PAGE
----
Reflecting Students’ Lives in Children’s Literature

When I was a K–6 ESL teacher, I often felt frustrated because I couldn’t find high quality books that reflected my students’ lives.  Many of the books available to my students were about the folklore or fables from their home countries, but  I wanted my English learners to read books where they could see themselves and that reflect the lives they are currently living. I felt that it was important for my students  to make connections between the books they were reading and their lives so that they would become lifelong readers.  In 2014,  I read an opinion piece in the New York Times by Walter Dean Myers titled “Where Are the People of Color in Children’s Books?”  This article led me to research the number of books published each year that could be considered multicultural.

Cooperative Children’s Book Center

My search online led me to the Cooperative Children’s Book Center ( CCBC) at the School of Education, University of Wisconsin-Madison. CCBC has been keeping track of the number of books written by and about people of color since 1985. At CCBC the term “multicultural literature” is defined as books by and about people of color and First/Native Nations individuals: African and African Americans, American Indians, Asian/Pacific and Asian Pacific Americans, and Latinos. I decided to look further to investigate literature about Latino children. To qualify for the CCBC list, a book had to feature a main character or a substantive secondary character who is Latino. In 2016, only 166 out of 3,400 books that were published for children were written about Latinos and qualified for the CCBC list.

Tools to Help You Find High Quality Multicultural Literature
One of the challenges for teachers and librarians is deciding if a a multicultural book is of good quality. Read, Write, Think  has some tools to help teachers and their students evaluate the cultural relevance of multicultural books.  Questions they might ask are, “Is the author from the culture that they are writing about?” “Has the author written other books about this culture?” “Does the book contain characters that are stereotypical?”  Another method to judge the quality of a multicultural book is to have the students  from the target culture judge it. Read, Write, Think has a couple of tools to help students judge the quality and cultural relevance of the books they’ve read: Cultural Relevance Rubric and Gathering Evidence on Cultural Relevance. A lesson plan is also available to help teachers use these tools with students.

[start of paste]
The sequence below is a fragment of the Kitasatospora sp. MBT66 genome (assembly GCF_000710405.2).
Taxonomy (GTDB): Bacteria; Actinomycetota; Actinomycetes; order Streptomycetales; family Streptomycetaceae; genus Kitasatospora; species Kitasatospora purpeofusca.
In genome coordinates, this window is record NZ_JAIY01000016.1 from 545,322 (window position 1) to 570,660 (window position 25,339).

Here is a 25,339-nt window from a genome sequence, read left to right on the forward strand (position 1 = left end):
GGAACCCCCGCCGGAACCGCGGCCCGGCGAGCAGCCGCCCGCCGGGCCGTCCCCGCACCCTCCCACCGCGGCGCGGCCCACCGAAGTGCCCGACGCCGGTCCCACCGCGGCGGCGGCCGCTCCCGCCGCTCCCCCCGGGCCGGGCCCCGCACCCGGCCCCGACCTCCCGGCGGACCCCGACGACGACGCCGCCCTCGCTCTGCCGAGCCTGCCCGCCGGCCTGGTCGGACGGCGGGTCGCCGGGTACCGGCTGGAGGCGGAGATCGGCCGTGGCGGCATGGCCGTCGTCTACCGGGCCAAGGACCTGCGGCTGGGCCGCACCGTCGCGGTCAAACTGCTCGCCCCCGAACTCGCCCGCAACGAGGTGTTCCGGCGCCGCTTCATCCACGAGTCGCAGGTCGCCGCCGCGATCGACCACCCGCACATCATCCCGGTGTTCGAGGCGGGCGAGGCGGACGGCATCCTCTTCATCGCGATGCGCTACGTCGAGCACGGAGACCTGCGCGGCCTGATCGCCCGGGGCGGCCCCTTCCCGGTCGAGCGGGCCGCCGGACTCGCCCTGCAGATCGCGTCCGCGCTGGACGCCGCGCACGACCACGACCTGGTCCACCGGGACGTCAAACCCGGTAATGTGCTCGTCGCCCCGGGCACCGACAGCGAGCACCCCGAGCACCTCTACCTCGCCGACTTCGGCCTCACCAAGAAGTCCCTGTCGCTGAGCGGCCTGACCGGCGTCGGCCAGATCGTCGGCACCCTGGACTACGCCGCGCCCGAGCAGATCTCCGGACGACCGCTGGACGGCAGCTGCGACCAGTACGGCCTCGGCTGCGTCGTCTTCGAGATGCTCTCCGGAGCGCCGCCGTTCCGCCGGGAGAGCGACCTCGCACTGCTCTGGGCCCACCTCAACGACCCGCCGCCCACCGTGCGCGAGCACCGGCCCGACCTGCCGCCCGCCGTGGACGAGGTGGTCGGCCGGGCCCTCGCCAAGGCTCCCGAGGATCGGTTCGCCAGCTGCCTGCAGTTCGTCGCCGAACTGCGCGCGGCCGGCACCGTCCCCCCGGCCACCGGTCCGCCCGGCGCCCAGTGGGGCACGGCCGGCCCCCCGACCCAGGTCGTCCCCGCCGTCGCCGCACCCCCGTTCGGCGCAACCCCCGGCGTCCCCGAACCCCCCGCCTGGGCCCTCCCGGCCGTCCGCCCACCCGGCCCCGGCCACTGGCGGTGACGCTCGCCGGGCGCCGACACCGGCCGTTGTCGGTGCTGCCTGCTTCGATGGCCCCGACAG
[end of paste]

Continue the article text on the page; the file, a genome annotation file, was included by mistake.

Additional Resources

Cooperative Children’s Book Center (2015). 50 Multicultural Books Every Child Should Know, University of Wisconsin-Madison. This article list books for preK–6 grade students.

Meyers, C. (2015). The Apartheid of Children’s Literature, The New York Times.  Meyers talks about the difficulties he had as a child finding books that reflected his life.

Melville, K. (2017). Where’s My Story? Reflecting All Students in Children’s Literature, Education Week Teacher. This is a blog by a high school teacher who challenged her students to study and rate multicultural books and then write their own books to reflect the cultures of their first grade buddies.

About Judie Haynes

Judie Haynes
Judie Haynes taught elementary ESL for 28 years and is the author and coauthor of eight books for teachers of ELs , the most recent being “Teaching to Strengths: Supporting Students Living with Trauma, Violence and Chronic Stress“ with Debbie Zacarian and Lourdes Alvarez-Ortiz. She was a columnist for the TESOL publication "Essential Teacher" and is also cofounder and comoderator of the Twitter Chat for teachers of English learners #ELLCHAT.
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One Response to Reflecting Students’ Lives in Children’s Literature

  1. Stephanie Kahlert says:

    Hi Judie,
    I have been an EL teacher in Minnesota for the past 19 years. When I first started teaching, a good friend and EL teacher, introduced some of your books to me and I have been a big fan of yours ever since!

    I have been trying to research best practices for grouping or clustering ELs in the mainstream classroom and have not had much luck finding literature about this topic. I know that current research points to co-teaching as best practice, however our district hasn’t provided training on this to mainstream classroom teachers and for the most part our school wide system of teaching ELs is the pull-out model. Do you have an opinion on how to group EL students in the mainstream classroom? In the past, our district clustered by proficiency levels- the highest kids were grouped in one room, medium level students in another, etc… However, there has been some pushback on this from classroom teachers. The teachers who have the lowest kids say it is more work to teach them and they have longer conference times during the year because interpreters are needed. They would prefer mixed levels on ELs in the classroom so that they don’t have so many needy kids in a group.
    I would really appreciate your thoughts on this topic. I am open to either clustering or not clustering and prefer what is best for the EL students involved.
    Thank you so much for your time.

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